This was immediately taken up by the government, led by the Lib Dem Justice Minister, Lord McNally, who recently told the first anniversary meeting of the campaign that Britain's laws were "not fit for purpose". McNally's government bill, which develops Lester's work, will be published by late March, ushering in a six-month period of pre-legislative scrutiny.
From that point the battle will move from the principle to the detail. The forces of resistance – the claimant cabal – will do everything it can to maintain its profit margins. According to an Oxford University report in 2008, the overall cost of a defamation case in England and Wales is 140 times higher than the European average. These law firms will lobby to water down and possibly even reverse the bill's most important provisions.
Our critics suggest that our campaign is a proxy for "big media". We are not. We speak for over 40 civil society groups. The UK's main newspapers are capable of looking after themselves. We aim to make it harder for oligarchs and sheikhs to use English courts to stifle free speech around the world. We aim to repair a body of law that has seen countless individuals and voluntary organisations either sued in court or forced into apologising for and retracting comments, articles and books, even though they have done nothing wrong. Legal firms deliberately string things along in order to drain the defendant of energy and cash. The cases that do not make it to court are often more alarming than the ones that do.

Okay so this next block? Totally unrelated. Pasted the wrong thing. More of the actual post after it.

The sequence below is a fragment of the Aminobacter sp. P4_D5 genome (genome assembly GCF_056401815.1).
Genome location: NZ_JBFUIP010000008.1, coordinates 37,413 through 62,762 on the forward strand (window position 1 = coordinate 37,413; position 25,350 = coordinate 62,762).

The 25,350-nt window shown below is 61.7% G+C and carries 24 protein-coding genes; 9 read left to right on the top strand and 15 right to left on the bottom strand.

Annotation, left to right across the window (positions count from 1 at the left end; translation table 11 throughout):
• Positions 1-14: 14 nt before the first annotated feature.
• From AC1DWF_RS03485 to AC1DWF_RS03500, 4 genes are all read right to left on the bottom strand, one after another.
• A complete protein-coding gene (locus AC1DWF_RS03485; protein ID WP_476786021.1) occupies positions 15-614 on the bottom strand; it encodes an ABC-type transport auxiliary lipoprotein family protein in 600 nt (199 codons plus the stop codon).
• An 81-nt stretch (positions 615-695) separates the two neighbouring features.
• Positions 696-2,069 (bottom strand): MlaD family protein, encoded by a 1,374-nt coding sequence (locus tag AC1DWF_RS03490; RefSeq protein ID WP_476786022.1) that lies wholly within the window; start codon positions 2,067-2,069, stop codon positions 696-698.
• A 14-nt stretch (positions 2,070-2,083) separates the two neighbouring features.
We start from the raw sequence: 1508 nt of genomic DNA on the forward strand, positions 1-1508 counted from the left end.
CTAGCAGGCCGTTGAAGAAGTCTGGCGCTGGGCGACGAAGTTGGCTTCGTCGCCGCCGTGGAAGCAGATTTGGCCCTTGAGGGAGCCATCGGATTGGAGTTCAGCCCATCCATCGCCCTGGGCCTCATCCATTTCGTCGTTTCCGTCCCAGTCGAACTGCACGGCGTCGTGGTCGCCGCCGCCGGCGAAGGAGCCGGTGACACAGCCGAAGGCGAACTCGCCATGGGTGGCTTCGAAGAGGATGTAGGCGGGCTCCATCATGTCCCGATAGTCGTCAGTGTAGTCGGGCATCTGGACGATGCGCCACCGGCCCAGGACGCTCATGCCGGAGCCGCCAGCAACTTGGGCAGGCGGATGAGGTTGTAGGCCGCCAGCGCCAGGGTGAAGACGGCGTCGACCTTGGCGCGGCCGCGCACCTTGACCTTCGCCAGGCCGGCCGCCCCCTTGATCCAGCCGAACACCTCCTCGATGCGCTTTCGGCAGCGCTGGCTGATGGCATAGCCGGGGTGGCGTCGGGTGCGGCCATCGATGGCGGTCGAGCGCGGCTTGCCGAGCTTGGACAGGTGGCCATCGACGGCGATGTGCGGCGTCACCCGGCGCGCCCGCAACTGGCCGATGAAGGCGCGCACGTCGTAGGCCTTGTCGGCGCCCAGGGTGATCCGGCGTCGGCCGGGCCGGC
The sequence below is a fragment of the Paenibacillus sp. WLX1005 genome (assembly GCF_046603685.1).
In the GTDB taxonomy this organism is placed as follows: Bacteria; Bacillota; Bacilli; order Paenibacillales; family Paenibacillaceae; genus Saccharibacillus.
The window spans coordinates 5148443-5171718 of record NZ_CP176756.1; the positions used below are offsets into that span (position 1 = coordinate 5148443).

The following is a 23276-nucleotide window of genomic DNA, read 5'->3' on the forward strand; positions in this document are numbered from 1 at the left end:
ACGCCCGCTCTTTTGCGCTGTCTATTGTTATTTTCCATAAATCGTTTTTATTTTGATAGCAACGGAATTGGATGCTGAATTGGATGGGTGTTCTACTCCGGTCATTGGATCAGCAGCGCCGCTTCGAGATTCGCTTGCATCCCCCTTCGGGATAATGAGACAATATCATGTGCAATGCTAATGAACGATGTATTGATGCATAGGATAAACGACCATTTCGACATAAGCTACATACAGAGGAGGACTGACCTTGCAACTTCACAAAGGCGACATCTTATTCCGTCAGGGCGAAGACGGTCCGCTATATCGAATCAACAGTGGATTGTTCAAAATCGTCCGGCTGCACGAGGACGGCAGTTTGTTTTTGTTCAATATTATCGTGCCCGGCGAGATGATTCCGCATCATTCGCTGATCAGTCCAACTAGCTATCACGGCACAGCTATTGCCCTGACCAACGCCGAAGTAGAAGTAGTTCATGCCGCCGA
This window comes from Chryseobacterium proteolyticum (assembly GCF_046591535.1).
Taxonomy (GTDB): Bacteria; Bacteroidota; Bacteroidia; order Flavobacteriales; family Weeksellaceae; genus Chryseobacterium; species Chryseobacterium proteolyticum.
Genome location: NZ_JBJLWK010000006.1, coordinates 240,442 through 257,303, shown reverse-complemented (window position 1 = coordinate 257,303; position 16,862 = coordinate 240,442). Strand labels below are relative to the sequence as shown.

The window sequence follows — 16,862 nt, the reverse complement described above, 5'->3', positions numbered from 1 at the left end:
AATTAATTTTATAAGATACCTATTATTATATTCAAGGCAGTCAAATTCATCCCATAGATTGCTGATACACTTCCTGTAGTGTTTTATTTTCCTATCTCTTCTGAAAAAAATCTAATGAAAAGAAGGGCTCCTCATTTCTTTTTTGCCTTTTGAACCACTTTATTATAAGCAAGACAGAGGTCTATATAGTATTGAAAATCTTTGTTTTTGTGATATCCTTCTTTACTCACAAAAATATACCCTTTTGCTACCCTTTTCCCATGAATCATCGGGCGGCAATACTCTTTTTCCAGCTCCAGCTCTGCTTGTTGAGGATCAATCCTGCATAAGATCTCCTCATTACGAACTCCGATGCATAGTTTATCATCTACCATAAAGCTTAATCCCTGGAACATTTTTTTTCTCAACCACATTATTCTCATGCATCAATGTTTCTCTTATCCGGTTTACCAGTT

Libel is not a zero sum game. Nobody sensible wishes to abolish it, to allow a free-for-all in which reputations are impugned without any right to redress. The issue is balance and proportion. Nor do we ignore the other attendant issues such as the reputation and standards of the media, or that other fundamental human right, to privacy. Our organisations will shortly be conducting separate research to help develop alternative dispute mechanisms for people who seek redress in a less confrontational forum.
Considerable work lies ahead to ensure that the final legislation, due to be enacted in 2012, does not lose sight of the fact that the UK currently has one of the most repressive libel regimes in the Western world. Its effects are felt far and wide. Anyone, anywhere can be sued in a London court for anything said in any language – as long as the defendant can prove a "reputation" in the UK. (Second home? Child in boarding school?).
It is no wonder that the US Congress followed New York and other states and signed into law measures that protect Americans against English libel judgements. Three weeks ago, Ukraine's top English-language publication said it was blocking all web traffic from the UK to insulate itself from Britain's "draconian" laws. That word "humiliation" seems more apposite than ever.